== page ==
What To Look For In A Chest Holster?
What should you look for in a chest holster? Like any other holster type, there are features that you want to have and features that you want to avoid. Granted, some aspects may be up to personal preference, so you still have to try a few out to find the right one for you.
So, let's talk about what to look for in a chest holster.
Comfort Is King With Across The Chest Holsters
Obviously, the first and foremost quality you want to look for in across the chest holsters is comfort. Trust us, we know a thing or two about this.
If a holster isn't comfortable, and doesn't carry securely, you aren't going to wear it. Now, it's not terrifically difficult to make a holster that retains a pistol in an acceptable fashion. It is not easy, however, to make one that's comfortable enough to wear for hours on end.
And the thing about a holster that isn't comfortable to wear is that you are going to find reasons not to wear it. Even if it's something you only use every so often. This is why we take such great pains to design concealed carry holsters that are comfortable to carry with...it's so you'll actually use them!
What this means is that you need to find a chest holster that's made with materials that you find comfortable to have pressed up against you for long periods. Remember, a chest holster is worn against the body. A bit of padding, for instance, or perhaps breathable materials are going to be highly preferred for construction.
The straps on the holster should also be adjustable, so you can get them snug. This is important not only because this ensures a comfortable fit, but also prevents the holster and pistol from flapping back and forth as you walk.
And since what most people use a chest holster for is carrying a large pistol in the woods? You really don't want a Ruger Redhawk or Colt Delta Elite hitting you in the brisket every time you take a step.
Retention Is Darned Important For A Chest Rig Holster Too
You also need a chest rig holster to have adequate retention. DUH. Any holster of any kind has to be able to adequately retain the gun while carrying, or else it isn't safe to carry with.
But what does that mean?
Since a chest gun holster is carried on the body but off the waistband, some people wonder if active retention is necessary. The answer might actually surprise you.
If you feel like you need it, then you feel like you need it, but is it 100 percent necessary? Not 100 percent, no.
So, like most other types of holster, if the holster itself is custom-molded for the pistol you're going to carry - and adjustable retention to let you dial it in to your desired setting for the retention and draw - that will be more than adequate.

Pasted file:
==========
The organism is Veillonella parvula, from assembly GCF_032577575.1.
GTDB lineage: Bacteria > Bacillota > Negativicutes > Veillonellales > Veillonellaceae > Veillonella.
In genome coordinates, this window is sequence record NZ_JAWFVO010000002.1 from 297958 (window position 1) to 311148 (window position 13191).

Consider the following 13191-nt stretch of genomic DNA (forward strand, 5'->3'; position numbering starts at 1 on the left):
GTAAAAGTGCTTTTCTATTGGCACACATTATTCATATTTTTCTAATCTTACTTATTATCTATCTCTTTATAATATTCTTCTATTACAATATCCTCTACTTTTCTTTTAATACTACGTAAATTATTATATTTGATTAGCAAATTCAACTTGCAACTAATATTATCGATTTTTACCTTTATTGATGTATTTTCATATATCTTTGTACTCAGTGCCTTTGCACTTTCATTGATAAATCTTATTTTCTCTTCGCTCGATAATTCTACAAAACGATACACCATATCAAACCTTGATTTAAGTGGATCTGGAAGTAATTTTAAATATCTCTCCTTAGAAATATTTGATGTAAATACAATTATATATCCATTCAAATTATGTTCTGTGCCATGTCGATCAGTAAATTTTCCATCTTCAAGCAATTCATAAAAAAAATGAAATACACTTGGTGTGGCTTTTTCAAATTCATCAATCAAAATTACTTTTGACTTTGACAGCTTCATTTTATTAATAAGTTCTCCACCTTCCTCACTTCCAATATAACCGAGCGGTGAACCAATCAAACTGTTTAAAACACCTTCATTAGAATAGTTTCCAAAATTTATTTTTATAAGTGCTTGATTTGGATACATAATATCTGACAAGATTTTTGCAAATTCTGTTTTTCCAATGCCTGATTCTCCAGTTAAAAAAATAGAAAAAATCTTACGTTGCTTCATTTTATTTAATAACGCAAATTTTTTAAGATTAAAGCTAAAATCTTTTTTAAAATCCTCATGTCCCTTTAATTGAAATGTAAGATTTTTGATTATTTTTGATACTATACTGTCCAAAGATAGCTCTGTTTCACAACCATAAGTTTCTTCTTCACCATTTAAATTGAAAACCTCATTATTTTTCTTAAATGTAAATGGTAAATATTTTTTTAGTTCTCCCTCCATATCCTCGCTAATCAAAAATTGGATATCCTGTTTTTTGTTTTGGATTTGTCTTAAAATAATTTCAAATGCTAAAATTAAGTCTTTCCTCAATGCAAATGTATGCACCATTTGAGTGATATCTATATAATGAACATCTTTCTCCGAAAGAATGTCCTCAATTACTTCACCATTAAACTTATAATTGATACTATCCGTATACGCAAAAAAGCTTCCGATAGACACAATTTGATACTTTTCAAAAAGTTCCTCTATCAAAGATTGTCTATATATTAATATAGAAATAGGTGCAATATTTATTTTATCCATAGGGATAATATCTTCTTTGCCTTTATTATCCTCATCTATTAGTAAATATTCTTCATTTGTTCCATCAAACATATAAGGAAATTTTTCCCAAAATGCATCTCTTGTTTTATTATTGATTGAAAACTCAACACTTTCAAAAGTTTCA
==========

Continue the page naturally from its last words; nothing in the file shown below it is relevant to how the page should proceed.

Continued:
Another good design feature to look for is the cant of the holster. If the barrel points to the ground, gravity helps hold the pistol in place.
A Natural Draw From Your Revolver Or 1911 Chest Holster
Another feature you need to look for is that your revolver or 1911 chest holster has a natural draw angle.
Here's why that's important.
As with any holster of any kind, you might have to get the gun out in a hurry. Therefore, the gun has to be easily accessible.
Some chest holsters are kind of like the old military tanker holster. Those are almost like a shoulder holster, in that the pistol is carried on the lower quadrant of the body on the weak side, meaning you have to reach almost all the way down and across. Access isn't slow but can be awkward in positions.
Some semi-auto or revolver chest holsters carry the pistol horizontally. While you can get your hand to the gun quickly, this presents a few issues. Depending on where the pistol is carried on your body, it can make the draw awkward.
Take your hand, and bring it up to your chest. Now make a sawing motion, going across your chest and back. You'll notice that your hand naturally stops before you get to your armpit. The reason is because that's the natural limit on range of motion in that position; your shoulder is entering into impingement. You may have to finish the draw with the wrist, depending on the pistol and the holster.
The best of all worlds is a chest holster where the pistol is on the chest but that's angled downward, probably to about a 30- to 45-degree down angle. This puts the pistol in an easily-accessed location, but also avoids the problem of shoulder impingement. Gravity also helps keep the pistol holstered a lot better.
So, a comfortable fit, good retention and a natural draw angle. This adds up to a chest holster that you can carry for extended periods without hating it, a holster that's secure enough for you to depend on it, and can get your gun into action easily. That's what you want in a chest holster.